Options 1 and 2 could involve Investment Tax Credit (ITC) certification; 1 through 6 will also allow the nomination of a particular resource, or class of resources, to the National Register of Historic Places. In the case of the SHPO who does not own any resource, these alternatives can be suggested as mitigative options in 106 questions, while survey efforts would call for the virtual blanket photographic recordation of nearly all resources. Additionally, the criteria may aid the specialist whose function is to survey or nominate resources to the National Register to make determinations of eligibility. In any case, the cultural resource management specialist has a diversified set of preservation, evaluation, action, and protection options. These same criteria and options could be utilized in a regional MPDF effort directed at coal towns and mining resources in the Appalachian region where coal mining developed in the nineteenth and twentieth centuries.

As cultural resource management planners for the historic built-environment, the real challenge is the anticipation of what the sense of the past will be as a result of our efforts and decisions today. In what ways do our decisions affect the existence of a class of cultural resources and the history they represent? How will our judgments be regarded by future public historians resource managers, park historians, and preservationists? Will future generations, as a result of our efforts now, see consensus, dramatic conflict, continuity or change in their past? Will they see coal mining, or the initial stages of the tourist business, or railroad expansion, or early hydroelectric development, as an historical experience at all? As one thinker suggests, "our anticipation of a future need of a past with reference points supplied by us is one of the few ways in which a dialogue can be developed with posterity. Our successors may not like what we offer, [but unless we anticipate the future needs of the past] they will doubtless interpret it differently...." [6]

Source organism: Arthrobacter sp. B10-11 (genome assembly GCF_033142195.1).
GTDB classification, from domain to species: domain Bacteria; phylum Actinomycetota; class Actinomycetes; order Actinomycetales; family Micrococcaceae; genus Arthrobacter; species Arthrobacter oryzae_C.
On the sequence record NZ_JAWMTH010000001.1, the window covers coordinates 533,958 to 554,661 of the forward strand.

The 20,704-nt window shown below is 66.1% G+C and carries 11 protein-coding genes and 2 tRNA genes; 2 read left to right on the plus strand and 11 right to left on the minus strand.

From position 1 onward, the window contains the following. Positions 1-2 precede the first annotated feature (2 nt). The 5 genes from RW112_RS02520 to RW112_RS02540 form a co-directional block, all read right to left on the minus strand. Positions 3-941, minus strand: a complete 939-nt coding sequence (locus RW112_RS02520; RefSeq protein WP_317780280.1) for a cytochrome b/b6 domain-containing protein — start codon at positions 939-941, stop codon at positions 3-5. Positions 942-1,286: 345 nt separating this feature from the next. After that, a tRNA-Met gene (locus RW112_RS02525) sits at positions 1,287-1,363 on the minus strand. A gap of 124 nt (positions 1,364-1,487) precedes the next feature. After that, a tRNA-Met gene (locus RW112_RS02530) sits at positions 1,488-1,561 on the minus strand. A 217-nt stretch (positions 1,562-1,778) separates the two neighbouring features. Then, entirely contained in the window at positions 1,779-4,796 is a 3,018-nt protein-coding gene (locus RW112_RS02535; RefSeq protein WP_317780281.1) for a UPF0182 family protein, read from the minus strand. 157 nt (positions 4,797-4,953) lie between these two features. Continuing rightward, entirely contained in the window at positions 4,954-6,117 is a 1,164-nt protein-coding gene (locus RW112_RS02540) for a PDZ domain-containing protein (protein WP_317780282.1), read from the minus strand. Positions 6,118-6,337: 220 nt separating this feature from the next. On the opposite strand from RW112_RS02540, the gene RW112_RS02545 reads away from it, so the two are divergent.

It may be that in the case of coal, we as cultural resource management planning professionals have acquiesced in the eradication of buildings and structures that we may have considered the monuments of unhappy or depraved era, something to be overlooked because it was not "architecture." By ignoring these material cultural remains of common Appalachian historical experiences, we help increase the probability that the future will be void of a material culture heritage. The built environment representative of the common experiences of entire generations of Appalachian people will slip into the oblivion of a society contaminated by a kind of historical Alzheimer's disease, with equally as tragic an outcome. The challenge to preservationists

is to preserve the meaning of the way of life which buildings represent to those who have worked and lived in them, as well as the more abstract and formal qualities based on knowledge of architectural and technological history. [7]